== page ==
Noland Carter, chief investment officer at Heartwood Wealth Management, talks to Emma Dunkley about product selection and how ETFs compare with other investment vehicles
What are the different ways in which you use ETFs?
We use them as a means of implementing tactical asset allocation changes quickly and efficiently. If you have made a decision and want to move fast you can do so with ETFs. Second, it is a way of gaining exposure to markets where there is no proven evidence that active managers can outperform indices. We also use them to gain access to themes, sectors or concepts in a targeted fashion, when we cannot find an appropriate active vehicle or when it would be too expensive to put a product together. So for example, we currently own the iShares S&P North America Technology-Semiconductors Index fund as a way of playing semiconductor stocks.
Would you opt to use an active manager over an ETF, in markets where you believe alpha can be gained?
More likely yes, but this is not always the case. When selecting which product to use, we look at what level of return we think we are going to get, and the duration of the investment. This helps determine how much cost we are prepared to incur.
Also, we look at whether it is a highly speculative call, or whether we have enormous confidence. This would determine, for example, whether we buy protection through a structured product or whether it has leveraged potential.
Then we look at the underlying structure of the market and the ability for active managers to outperform passive managers. All of these aspects help us come to a conclusion, given the asset class, region, theme or the sector you want to play.
Do you use ETFs as a building block to overweight certain asset classes?
We have a very heavy overweight exposure to technology and we have split it equally between a global active manager who has an orientation to software networking, which is an area where there is evidence of active management outperforming. The other half we wanted to place in semiconductors, so that is why we bought the iShares ETF.
We have been overweight in Pacific and Asia equity on a structural basis for a while, but in addition, we have had at times thematic bias towards sustainable income and high yield. We have owned the iShares Dow Jones Select Dividend ETF, and the Asia Pacific Dividend ETF, which pick the highest yielding equities in the region – there aren’t that many active managers who can do that. With the emerging markets, we have the db x-trackers MSCI Emerging Markets fund, which is the lowest cost product looking at this area.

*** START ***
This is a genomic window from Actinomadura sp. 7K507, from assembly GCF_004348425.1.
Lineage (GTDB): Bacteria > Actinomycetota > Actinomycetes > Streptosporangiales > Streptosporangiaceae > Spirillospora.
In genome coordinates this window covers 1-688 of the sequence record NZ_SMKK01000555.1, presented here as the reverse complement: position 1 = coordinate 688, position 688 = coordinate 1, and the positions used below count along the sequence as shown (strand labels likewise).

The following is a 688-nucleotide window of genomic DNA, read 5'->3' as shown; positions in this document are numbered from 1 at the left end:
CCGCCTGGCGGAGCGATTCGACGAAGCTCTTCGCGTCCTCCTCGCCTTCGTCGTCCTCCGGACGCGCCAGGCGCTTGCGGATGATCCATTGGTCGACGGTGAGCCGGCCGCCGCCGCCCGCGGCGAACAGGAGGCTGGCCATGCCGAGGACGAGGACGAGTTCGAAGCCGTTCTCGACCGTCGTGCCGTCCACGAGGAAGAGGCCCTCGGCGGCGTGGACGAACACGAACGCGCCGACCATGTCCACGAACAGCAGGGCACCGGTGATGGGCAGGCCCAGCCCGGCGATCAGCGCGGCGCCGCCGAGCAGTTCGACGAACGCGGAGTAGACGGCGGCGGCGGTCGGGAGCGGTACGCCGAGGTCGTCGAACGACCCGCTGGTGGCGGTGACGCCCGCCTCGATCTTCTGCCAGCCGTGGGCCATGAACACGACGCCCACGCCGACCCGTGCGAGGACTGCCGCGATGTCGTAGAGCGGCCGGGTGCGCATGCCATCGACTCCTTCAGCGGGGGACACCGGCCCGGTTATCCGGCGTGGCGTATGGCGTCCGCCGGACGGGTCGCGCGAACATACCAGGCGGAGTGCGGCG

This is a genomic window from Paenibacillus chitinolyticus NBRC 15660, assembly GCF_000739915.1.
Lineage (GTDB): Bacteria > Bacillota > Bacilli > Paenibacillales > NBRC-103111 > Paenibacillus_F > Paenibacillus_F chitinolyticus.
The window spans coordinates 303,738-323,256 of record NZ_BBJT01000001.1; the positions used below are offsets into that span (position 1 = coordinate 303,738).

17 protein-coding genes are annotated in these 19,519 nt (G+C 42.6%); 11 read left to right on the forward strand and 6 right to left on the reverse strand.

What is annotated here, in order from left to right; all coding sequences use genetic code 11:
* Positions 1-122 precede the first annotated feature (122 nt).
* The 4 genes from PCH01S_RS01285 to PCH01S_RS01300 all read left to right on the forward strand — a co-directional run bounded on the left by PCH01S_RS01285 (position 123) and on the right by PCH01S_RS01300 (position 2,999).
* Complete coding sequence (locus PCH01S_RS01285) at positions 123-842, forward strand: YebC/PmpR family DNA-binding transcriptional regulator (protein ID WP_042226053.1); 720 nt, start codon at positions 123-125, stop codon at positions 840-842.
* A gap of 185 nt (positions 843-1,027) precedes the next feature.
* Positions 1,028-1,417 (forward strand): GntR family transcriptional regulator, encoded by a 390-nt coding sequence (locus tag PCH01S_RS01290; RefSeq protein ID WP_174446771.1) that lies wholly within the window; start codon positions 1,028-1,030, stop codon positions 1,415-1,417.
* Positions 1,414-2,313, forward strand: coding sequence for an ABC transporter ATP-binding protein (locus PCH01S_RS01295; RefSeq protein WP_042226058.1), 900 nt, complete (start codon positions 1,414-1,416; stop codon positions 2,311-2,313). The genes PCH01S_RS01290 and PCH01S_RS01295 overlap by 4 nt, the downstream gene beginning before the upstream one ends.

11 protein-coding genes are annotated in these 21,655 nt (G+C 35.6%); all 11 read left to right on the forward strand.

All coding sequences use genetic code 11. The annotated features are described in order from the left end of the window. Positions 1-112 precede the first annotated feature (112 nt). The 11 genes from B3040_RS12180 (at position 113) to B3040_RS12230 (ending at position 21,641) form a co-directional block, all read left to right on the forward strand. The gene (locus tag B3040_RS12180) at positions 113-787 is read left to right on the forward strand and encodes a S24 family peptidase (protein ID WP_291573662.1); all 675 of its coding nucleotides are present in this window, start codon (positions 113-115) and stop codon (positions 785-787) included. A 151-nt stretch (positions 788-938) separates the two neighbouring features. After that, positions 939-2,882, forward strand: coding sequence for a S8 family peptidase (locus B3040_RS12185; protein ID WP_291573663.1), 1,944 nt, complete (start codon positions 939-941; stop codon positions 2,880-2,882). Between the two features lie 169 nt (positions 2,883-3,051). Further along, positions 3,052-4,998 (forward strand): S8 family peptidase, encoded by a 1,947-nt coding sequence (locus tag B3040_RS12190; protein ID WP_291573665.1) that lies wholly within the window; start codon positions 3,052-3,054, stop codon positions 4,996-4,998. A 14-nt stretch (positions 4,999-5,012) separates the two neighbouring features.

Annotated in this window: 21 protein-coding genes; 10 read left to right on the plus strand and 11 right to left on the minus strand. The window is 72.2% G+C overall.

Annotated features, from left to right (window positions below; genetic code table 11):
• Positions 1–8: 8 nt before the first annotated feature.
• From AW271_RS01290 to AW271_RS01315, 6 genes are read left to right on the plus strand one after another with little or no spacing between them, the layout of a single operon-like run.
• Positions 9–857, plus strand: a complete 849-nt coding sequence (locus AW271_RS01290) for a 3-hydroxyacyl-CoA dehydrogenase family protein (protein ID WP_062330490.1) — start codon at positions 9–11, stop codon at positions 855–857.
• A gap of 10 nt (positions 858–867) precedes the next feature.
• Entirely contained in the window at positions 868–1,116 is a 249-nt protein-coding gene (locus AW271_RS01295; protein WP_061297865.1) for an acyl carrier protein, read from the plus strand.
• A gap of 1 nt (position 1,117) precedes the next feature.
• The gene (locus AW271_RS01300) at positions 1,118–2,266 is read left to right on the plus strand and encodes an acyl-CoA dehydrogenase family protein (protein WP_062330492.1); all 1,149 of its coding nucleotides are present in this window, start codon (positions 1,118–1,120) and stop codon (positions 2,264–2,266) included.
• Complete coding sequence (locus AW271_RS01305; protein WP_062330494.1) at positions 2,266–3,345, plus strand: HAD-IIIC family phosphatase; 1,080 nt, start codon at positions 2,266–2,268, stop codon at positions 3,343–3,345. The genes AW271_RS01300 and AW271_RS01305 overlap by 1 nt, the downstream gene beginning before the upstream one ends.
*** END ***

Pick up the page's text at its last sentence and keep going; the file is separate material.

How do you think ETFs compare with other delta one products? Do you use swaps and futures? What are the benefits and downfalls of these?
We have been pretty absent in the structured products market for a while, although that is not to say we will not go back into it. We look at cost, fees, dealing expenses, and taxes. We then look at liquidity to see if it is continuous, daily, weekly, and if there is a secondary market if it is a structured product.
Then we look at convenience of settlement and also transparency, which depends on how much asset information there is and how much counterparty risk underlies the products. This also depends on who the client base is, how sophisticated they are, and what we are trying to achieve.
We consider price behaviour as often with structured products you have the issue of whether the delta stays fixed to the holding period or the life of the structure, or whether it is subject to conditional changes. So there is a whole range of things you look at and it depends on what you are trying to achieve. Quite often the more esoteric the opportunity is, the less likely you are to have transparency on all these issues.
Why did you decide to opt out of the structured products market? Is it due to issues such as counterparty risk and a lack of transparency?
Yes, as well as pricing and the ability to capture what you want when you want. We went through 2008 and raised an enormous amount of cash, so we hit the economic downturn sitting in big cash positions. The exposures we had to risk assets were in very liquid vanilla-type assets.
But if you had looked at our portfolios in 2007, we had massive exposure to private equity, commercial property, hedge funds, and structured products. Part of the decision to take money out of these areas was to get liquidity and to create a much more transparent and easy-to-trade situation. As you go back into markets when things become more stable, it is possible we will go back to looking at structured products.
We have always seen ETFs as a core building block to portfolio construction, or we have at least for the last two to three years. They have just as good a place in a portfolio, depending upon what you are trying to achieve, as an active manager or any other product such as a derivative.
What are your views on the ETF industry as a whole?
We are seeing many interesting innovations in this area of low-cost, passive investment products and are closely watching the emergent hedge fund index replicators, which might offer similar returns to hedge funds at lower cost.
In contrast, we are not comfortable with the leveraged, short and more esoteric instruments. There has been a huge proliferation of these, especially in the US, and we believe that many may prove inappropriately constructed and so may be unable to pay investors’ anticipated returns.
Noland Carter joined Heartwood Wealth Management as chief investment officer in May 2008. Prior to this, he was CEO of Rothschild Private Management and Global CIO of Rothschild Private Banking and Trust. Between 1999 and 2005 he was CIO of Barclays Wealth and then became CEO of Investment Services at the firm.
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